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Tribunals (Scotland) Act 2014

Establishment and Leadership

Section 1 – Establishment of the Tribunals

6.Section 1 establishes two new tribunals, the First-tier Tribunal for Scotland and the Upper Tribunal for Scotland.

Section 2 – Head of the Tribunals

7.Section 2 designates the Lord President as the Head of the Scottish Tribunals. The Act confers a number of functions on the Lord President in this capacity. See, for example, section 4(2) (assigning a person to the office of the President of the Scottish Tribunals), section 6 (representation of interests), section 7 (business arrangements), section 33(assignment policy) and section 34 (training and review).

Section 3 – Upholding independence

8.Section 3 places a duty on the First Minister, the Lord Advocate, the Scottish Ministers, members of the Scottish Parliament and any other person having responsibility for matters relating to the Scottish Tribunals or the administration of justice to uphold the independence of the members of the Scottish Tribunals. It also imposes two particular duties on the First Minister, the Lord Advocate and the Scottish Ministers for the purpose of upholding that independence.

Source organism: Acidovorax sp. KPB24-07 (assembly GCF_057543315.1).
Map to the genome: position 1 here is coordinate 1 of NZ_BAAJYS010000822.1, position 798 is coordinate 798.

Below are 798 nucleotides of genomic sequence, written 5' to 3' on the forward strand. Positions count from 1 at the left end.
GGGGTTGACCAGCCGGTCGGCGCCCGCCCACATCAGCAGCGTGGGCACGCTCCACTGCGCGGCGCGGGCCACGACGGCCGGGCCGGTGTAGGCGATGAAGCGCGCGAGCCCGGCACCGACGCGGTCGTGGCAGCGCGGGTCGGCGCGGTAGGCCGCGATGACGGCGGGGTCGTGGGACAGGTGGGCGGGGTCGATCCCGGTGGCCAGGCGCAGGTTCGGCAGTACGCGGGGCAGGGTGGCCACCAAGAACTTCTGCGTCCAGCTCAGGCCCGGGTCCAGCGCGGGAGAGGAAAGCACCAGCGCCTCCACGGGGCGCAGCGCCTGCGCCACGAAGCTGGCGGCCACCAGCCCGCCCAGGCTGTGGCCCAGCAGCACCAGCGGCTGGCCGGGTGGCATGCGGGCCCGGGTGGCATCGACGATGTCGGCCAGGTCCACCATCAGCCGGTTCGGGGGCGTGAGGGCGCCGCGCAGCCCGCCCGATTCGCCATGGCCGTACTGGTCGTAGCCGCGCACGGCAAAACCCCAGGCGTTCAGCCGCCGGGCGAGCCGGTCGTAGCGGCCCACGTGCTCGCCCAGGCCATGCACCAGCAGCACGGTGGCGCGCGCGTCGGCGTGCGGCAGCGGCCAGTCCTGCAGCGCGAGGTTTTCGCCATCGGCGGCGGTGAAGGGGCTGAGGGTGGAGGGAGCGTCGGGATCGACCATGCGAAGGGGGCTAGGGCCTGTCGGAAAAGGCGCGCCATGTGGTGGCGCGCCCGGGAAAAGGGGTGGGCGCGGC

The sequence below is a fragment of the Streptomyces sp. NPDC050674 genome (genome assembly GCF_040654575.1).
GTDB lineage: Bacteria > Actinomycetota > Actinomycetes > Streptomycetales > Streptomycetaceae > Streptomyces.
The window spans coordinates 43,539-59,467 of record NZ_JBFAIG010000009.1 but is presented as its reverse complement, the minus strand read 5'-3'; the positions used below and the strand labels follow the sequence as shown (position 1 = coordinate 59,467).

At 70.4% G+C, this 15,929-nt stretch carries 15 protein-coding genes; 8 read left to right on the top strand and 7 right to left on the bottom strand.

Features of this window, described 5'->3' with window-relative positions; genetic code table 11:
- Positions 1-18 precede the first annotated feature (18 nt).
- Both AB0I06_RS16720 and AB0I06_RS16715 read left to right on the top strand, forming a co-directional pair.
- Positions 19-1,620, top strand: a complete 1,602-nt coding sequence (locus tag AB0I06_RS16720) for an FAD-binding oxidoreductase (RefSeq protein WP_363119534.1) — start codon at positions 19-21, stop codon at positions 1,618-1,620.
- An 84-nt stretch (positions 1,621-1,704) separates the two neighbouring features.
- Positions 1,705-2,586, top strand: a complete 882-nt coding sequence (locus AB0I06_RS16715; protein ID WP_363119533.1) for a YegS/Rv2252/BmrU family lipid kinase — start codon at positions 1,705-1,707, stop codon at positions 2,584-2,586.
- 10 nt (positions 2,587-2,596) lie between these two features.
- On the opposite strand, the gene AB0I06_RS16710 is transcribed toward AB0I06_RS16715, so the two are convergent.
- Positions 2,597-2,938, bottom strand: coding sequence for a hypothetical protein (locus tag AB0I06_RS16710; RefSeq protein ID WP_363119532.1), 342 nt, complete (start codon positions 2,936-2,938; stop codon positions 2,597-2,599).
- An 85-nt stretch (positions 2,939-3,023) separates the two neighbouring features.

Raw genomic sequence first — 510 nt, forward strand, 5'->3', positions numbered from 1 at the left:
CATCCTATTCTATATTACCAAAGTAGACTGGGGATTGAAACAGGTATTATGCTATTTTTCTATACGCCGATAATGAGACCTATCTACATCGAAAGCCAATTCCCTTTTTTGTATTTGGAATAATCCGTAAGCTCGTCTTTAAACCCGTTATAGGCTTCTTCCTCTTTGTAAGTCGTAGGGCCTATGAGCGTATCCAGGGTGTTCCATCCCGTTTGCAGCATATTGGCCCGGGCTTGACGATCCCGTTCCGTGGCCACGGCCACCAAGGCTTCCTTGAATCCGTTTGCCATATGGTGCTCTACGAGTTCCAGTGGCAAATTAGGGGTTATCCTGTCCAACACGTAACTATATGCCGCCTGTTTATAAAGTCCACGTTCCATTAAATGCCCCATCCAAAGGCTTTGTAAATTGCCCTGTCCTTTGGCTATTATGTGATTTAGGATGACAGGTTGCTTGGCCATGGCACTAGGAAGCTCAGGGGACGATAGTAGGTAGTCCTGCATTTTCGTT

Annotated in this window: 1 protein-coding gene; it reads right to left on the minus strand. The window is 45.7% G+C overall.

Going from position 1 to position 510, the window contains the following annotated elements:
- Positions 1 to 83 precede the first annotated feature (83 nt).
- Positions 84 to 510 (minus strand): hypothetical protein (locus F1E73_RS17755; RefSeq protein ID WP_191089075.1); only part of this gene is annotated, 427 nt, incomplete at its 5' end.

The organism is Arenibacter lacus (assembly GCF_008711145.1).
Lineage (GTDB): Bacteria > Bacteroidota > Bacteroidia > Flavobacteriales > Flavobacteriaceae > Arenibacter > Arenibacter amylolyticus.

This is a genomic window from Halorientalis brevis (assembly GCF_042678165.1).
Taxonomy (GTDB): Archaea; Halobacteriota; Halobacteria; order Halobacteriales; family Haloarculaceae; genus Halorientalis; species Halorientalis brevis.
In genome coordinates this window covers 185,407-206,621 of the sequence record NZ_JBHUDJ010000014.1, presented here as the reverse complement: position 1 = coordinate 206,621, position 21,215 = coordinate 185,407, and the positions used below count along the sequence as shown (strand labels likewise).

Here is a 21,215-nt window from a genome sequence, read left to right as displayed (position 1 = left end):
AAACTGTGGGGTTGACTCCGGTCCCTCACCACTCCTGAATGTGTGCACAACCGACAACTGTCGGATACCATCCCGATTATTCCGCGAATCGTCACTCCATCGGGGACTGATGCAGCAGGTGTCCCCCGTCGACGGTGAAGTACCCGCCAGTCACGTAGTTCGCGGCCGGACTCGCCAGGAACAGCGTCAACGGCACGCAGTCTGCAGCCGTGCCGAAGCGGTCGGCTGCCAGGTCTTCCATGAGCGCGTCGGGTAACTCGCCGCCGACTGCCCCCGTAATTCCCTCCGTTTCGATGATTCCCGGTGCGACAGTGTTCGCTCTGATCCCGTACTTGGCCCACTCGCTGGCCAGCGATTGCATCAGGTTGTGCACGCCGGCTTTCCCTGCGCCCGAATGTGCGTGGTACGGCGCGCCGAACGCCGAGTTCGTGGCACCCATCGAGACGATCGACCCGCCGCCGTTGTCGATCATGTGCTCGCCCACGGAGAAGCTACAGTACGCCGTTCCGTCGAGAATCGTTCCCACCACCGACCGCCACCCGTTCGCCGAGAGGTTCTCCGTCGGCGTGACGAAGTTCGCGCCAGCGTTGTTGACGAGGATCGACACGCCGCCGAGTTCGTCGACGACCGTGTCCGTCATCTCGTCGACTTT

9.The first is a duty not to seek to influence the decisions of the Scottish Tribunals through special access to its members which would not be afforded to the general public.

10.The second is a duty to have regard to the need for members of the Scottish Tribunals to have the support necessary to enable them to carry out their functions.

Sections 4 and 5 – President of the Tribunals

11.Section 4 establishes the office of the President of the Scottish Tribunals. It is the responsibility of the Lord President to assign a judge of the Court of Session (other than a temporary judge) to the office who will be the senior member of the Scottish Tribunals. Once assigned to office, the President of Tribunals continues in that office for such time as the Lord President considers appropriate.

12.Where no person is assigned to act or the person assigned to act as the President of Tribunals is unable to act in that capacity, the Lord President may nominate a Vice-President of the Upper Tribunal to act temporarily as the President of Tribunals provided that that person is also a judge of the Court of Session (other than a temporary judge).

13.The Act confers a number of functions directly on the President of Tribunals (see, for example, section 25(2) by which the President of Tribunals may assign a judicial member of the Upper Tribunal as a Vice-President of that Tribunal) and also enables the Lord President to delegate a number of his or her functions to the President of Tribunals (see sections 8 and 9).

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Explanatory Notes

Text created by the Scottish Government to explain what the Act sets out to achieve and to make the Act accessible to readers who are not legally qualified. Explanatory Notes were introduced in 1999 and accompany all Acts of the Scottish Parliament except those which result from Budget Bills.


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